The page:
Thursday, May 26, 2022

Measuring a patient’s pain level by analyzing brain activity

The system could help with diagnosing and treating noncommunicative patients.

MIT scientists have developed a system to measure the patient’s pain level by detecting their brain activity. The system is expected to help doctors diagnose and trat pain unconscious and noncommunicative patients, which could reduce the risk of chronic pain that can occur after surgery.

To develop the system, scinetists used functional near infrared spectroscopy (fNIRS), a technique that offers a relatively non-invasive, safe, portable, and low-cost method of indirect and direct monitoring of brain activity. By measuring changes in near-infrared light, it allows researchers to monitor blood flow in the front part of the brain.

Then by measuring brain signals, scientists developed personalized machine-learning models to recognize patterns of oxygenated hemoglobin levels related with pain responses. When the sensors are set up, the models can distinguish whether a patient is experiencing pain with around 87 percent precision.

Daniel Lopez-Martinez, a PhD student in the Harvard-MIT Program in Health Sciences and Technology and a researcher at the MIT Media Lab said, “The way we measure pain hasn’t changed over the years. If we don’t have metrics for how much pain someone experiences, treating pain and running clinical trials becomes challenging. The motivation is to quantify pain in an objective manner that doesn’t require the cooperation of the patient, such as when a patient is unconscious during surgery.”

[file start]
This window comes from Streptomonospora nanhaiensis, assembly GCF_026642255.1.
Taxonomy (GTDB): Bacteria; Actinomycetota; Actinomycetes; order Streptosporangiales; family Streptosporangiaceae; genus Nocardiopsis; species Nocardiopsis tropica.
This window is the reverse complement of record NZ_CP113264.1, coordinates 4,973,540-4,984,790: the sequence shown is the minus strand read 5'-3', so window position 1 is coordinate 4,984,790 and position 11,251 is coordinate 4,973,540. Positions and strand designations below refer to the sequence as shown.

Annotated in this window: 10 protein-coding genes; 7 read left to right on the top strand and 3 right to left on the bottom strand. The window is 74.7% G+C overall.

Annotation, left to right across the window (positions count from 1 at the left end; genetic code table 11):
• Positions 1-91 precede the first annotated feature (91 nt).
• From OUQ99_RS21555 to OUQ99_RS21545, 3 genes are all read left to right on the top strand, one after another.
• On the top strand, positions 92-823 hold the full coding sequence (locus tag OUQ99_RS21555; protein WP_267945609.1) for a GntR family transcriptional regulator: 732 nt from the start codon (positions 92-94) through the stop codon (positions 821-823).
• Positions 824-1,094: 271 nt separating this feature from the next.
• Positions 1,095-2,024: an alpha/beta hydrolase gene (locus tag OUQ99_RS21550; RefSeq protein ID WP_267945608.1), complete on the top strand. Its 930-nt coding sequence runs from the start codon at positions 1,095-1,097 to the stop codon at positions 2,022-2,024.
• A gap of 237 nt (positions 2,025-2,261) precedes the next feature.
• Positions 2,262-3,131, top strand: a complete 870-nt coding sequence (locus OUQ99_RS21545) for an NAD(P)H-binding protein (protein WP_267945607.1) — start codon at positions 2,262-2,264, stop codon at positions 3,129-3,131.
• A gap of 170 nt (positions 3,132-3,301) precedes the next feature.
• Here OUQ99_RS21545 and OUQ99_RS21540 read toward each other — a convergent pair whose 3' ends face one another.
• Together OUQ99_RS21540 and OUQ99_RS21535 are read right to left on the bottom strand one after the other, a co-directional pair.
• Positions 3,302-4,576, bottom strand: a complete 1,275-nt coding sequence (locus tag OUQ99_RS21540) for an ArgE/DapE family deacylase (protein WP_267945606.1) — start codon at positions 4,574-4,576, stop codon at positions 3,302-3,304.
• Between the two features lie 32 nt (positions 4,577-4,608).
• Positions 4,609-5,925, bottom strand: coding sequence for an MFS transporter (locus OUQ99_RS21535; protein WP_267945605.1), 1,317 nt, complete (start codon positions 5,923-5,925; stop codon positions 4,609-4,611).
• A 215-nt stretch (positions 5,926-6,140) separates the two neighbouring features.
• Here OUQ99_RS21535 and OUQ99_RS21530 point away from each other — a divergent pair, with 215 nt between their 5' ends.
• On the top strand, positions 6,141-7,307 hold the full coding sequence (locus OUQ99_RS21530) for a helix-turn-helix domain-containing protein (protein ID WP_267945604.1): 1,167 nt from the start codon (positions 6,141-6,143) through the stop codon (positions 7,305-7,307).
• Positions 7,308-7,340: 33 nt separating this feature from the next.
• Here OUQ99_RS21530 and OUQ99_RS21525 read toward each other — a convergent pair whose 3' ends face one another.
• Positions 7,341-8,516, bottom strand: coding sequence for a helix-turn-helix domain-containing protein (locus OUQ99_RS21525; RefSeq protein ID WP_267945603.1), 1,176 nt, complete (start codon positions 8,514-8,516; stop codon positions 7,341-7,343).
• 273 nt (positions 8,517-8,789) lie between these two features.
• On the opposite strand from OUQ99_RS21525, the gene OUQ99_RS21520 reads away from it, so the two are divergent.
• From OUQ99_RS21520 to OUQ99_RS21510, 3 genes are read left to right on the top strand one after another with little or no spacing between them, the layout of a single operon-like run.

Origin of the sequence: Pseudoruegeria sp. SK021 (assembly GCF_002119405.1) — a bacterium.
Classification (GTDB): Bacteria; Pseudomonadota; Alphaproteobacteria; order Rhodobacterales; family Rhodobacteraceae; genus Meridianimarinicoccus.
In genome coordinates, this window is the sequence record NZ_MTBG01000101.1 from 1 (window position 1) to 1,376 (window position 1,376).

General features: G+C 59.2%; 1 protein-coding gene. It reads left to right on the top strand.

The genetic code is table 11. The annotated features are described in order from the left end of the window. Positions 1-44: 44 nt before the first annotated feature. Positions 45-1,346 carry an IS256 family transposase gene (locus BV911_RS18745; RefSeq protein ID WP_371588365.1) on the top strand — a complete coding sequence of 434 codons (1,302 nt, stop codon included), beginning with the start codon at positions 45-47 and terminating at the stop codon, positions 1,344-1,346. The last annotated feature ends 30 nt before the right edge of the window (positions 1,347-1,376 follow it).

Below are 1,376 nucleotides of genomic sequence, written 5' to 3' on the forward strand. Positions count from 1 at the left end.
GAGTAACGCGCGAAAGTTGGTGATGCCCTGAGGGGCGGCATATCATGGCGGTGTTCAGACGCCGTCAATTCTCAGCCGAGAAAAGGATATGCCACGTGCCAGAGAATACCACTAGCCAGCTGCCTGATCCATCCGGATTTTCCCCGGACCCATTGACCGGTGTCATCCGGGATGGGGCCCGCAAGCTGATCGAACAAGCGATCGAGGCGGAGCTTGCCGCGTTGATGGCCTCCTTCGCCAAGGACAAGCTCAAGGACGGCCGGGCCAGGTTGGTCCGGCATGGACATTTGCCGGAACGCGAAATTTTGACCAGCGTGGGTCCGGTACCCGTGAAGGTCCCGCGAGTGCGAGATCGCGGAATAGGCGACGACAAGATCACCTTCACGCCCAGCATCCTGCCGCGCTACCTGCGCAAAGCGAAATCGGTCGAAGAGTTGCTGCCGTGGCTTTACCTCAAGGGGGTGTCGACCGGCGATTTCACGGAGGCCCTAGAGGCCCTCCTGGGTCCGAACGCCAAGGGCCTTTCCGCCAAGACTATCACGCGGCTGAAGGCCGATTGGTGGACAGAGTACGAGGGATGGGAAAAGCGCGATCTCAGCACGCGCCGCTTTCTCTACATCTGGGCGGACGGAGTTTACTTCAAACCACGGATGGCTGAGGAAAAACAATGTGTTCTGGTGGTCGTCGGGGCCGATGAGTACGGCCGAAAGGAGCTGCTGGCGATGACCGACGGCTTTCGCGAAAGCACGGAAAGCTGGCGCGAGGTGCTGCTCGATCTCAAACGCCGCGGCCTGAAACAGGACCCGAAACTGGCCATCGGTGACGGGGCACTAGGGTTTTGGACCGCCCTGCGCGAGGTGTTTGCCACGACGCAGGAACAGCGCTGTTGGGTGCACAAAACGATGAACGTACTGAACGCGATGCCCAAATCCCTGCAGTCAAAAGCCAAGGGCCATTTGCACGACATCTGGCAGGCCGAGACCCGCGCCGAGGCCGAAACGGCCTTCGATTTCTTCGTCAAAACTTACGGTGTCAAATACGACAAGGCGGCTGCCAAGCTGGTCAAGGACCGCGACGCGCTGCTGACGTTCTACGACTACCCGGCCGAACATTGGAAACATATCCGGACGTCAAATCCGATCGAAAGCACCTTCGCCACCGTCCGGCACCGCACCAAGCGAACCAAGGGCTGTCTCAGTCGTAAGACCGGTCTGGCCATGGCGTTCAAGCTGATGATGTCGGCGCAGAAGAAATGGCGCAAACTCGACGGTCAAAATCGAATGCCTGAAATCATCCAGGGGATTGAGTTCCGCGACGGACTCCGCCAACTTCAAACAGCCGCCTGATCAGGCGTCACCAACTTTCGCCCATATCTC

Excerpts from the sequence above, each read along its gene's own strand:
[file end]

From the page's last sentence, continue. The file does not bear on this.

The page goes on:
Scientists trained andtested the model on a labeled pain-processing dataset they collected from 43 male participants. Each participant wore the researchers’ fNIRS device and was randomly exposed to an innocuous sensation and then about a dozen shocks to their thumb at two different pain intensities, measured on a scale of 1-10: a low level (about a 3/10) or high level (about 7/10).

Those two intensities were determined with pretests: The participants self-reported the low level as being only strongly aware of the shock without pain, and the high level as the maximum pain they could tolerate.

In training, the model extracted dozens of features from the signals related to how much oxygenated and deoxygenated hemoglobin was present, as well as how quickly the oxygenated hemoglobin levels rose. Those two metrics — quantity and speed — give a clearer picture of a patient’s experience of pain at the different intensities.

Importantly, the model also automatically generates “personalized” submodels that extract high-resolution features from individual patient subpopulations. Traditionally, in machine learning, one model learns classifications — “pain” or “no pain” — based on average responses of the entire patient population. But that generalized approach can reduce accuracy, especially with diverse patient populations. The researchers’ model instead trains on the entire population but simultaneously identifies shared characteristics among subpopulations within the larger dataset.

When scientists compared personalized and traditional model, the personalized model outperformed the traditional model by about 20 percent, reaching about 87 percent accuracy.

Lopez-Martinez said, “Because we are able to detect pain with this high accuracy, using only a few sensors on the forehead, we have a solid basis for bringing this technology to a real-world clinical setting.”



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